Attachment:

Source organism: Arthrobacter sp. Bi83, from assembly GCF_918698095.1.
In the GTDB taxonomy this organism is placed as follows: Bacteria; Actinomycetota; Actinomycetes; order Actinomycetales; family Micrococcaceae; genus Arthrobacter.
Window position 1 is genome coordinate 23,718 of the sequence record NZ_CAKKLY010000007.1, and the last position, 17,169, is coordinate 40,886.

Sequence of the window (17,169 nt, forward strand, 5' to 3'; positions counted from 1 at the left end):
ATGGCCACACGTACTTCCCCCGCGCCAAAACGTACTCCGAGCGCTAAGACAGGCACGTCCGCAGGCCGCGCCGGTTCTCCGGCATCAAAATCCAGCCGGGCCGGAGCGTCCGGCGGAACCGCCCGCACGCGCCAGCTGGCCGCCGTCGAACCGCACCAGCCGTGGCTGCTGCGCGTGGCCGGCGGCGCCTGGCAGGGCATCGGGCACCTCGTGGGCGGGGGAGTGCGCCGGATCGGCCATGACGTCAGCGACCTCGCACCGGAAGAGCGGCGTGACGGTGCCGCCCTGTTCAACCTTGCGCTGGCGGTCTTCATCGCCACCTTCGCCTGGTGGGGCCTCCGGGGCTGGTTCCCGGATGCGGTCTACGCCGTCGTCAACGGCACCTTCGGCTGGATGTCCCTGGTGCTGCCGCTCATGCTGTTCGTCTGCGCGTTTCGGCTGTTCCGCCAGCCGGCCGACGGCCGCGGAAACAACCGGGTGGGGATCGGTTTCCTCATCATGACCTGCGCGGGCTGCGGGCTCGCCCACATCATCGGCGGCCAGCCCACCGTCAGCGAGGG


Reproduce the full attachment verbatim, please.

Source organism: Arthrobacter sp. Bi83, from assembly GCF_918698095.1.
In the GTDB taxonomy this organism is placed as follows: Bacteria; Actinomycetota; Actinomycetes; order Actinomycetales; family Micrococcaceae; genus Arthrobacter.
Window position 1 is genome coordinate 23,718 of the sequence record NZ_CAKKLY010000007.1, and the last position, 17,169, is coordinate 40,886.

Sequence of the window (17,169 nt, forward strand, 5' to 3'; positions counted from 1 at the left end):
ATGGCCACACGTACTTCCCCCGCGCCAAAACGTACTCCGAGCGCTAAGACAGGCACGTCCGCAGGCCGCGCCGGTTCTCCGGCATCAAAATCCAGCCGGGCCGGAGCGTCCGGCGGAACCGCCCGCACGCGCCAGCTGGCCGCCGTCGAACCGCACCAGCCGTGGCTGCTGCGCGTGGCCGGCGGCGCCTGGCAGGGCATCGGGCACCTCGTGGGCGGGGGAGTGCGCCGGATCGGCCATGACGTCAGCGACCTCGCACCGGAAGAGCGGCGTGACGGTGCCGCCCTGTTCAACCTTGCGCTGGCGGTCTTCATCGCCACCTTCGCCTGGTGGGGCCTCCGGGGCTGGTTCCCGGATGCGGTCTACGCCGTCGTCAACGGCACCTTCGGCTGGATGTCCCTGGTGCTGCCGCTCATGCTGTTCGTCTGCGCGTTTCGGCTGTTCCGCCAGCCGGCCGACGGCCGCGGAAACAACCGGGTGGGGATCGGTTTCCTCATCATGACCTGCGCGGGCTGCGGGCTCGCCCACATCATCGGCGGCCAGCCCACCGTCAGCGAGGG